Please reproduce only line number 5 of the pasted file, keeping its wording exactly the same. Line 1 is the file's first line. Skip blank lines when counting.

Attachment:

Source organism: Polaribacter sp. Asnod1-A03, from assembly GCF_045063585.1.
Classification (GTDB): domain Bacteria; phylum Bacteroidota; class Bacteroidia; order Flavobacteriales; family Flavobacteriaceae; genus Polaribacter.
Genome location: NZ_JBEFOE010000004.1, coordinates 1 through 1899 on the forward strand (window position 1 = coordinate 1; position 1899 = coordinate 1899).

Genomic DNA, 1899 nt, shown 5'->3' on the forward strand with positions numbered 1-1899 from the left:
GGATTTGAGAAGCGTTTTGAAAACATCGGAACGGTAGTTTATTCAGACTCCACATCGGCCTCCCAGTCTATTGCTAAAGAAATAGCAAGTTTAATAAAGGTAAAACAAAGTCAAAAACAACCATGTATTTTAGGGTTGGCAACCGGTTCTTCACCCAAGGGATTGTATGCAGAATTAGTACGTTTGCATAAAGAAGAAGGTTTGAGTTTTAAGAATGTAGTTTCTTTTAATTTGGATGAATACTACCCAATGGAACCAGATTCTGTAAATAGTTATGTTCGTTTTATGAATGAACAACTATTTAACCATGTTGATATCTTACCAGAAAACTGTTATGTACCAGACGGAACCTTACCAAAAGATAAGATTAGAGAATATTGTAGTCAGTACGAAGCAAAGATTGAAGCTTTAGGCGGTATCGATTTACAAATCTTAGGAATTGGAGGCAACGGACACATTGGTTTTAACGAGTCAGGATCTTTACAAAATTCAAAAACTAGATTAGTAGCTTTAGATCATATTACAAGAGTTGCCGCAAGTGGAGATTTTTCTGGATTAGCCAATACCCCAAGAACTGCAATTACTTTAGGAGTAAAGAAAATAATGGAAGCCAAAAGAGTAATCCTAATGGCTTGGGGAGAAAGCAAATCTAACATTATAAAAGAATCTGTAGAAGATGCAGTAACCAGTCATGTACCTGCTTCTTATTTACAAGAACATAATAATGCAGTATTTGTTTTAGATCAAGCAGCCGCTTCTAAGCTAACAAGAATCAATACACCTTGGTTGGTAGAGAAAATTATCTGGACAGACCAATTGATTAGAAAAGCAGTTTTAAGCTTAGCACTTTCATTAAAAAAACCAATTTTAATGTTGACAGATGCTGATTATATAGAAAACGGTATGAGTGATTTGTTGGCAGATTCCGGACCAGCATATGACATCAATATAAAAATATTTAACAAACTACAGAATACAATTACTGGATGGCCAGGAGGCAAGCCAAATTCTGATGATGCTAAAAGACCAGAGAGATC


GGATTTGAGAAGCGTTTTGAAAACATCGGAACGGTAGTTTATTCAGACTCCACATCGGCCTCCCAGTCTATTGCTAAAGAAATAGCAAGTTTAATAAAGGTAAAACAAAGTCAAAAACAACCATGTATTTTAGGGTTGGCAACCGGTTCTTCACCCAAGGGATTGTATGCAGAATTAGTACGTTTGCATAAAGAAGAAGGTTTGAGTTTTAAGAATGTAGTTTCTTTTAATTTGGATGAATACTACCCAATGGAACCAGATTCTGTAAATAGTTATGTTCGTTTTATGAATGAACAACTATTTAACCATGTTGATATCTTACCAGAAAACTGTTATGTACCAGACGGAACCTTACCAAAAGATAAGATTAGAGAATATTGTAGTCAGTACGAAGCAAAGATTGAAGCTTTAGGCGGTATCGATTTACAAATCTTAGGAATTGGAGGCAACGGACACATTGGTTTTAACGAGTCAGGATCTTTACAAAATTCAAAAACTAGATTAGTAGCTTTAGATCATATTACAAGAGTTGCCGCAAGTGGAGATTTTTCTGGATTAGCCAATACCCCAAGAACTGCAATTACTTTAGGAGTAAAGAAAATAATGGAAGCCAAAAGAGTAATCCTAATGGCTTGGGGAGAAAGCAAATCTAACATTATAAAAGAATCTGTAGAAGATGCAGTAACCAGTCATGTACCTGCTTCTTATTTACAAGAACATAATAATGCAGTATTTGTTTTAGATCAAGCAGCCGCTTCTAAGCTAACAAGAATCAATACACCTTGGTTGGTAGAGAAAATTATCTGGACAGACCAATTGATTAGAAAAGCAGTTTTAAGCTTAGCACTTTCATTAAAAAAACCAATTTTAATGTTGACAGATGCTGATTATATAGAAAACGGTATGAGTGATTTGTTGGCAGATTCCGGACCAGCATATGACATCAATATAAAAATATTTAACAAACTACAGAATACAATTACTGGATGGCCAGGAGGCAAGCCAAATTCTGATGATGCTAAAAGACCAGAGAGATC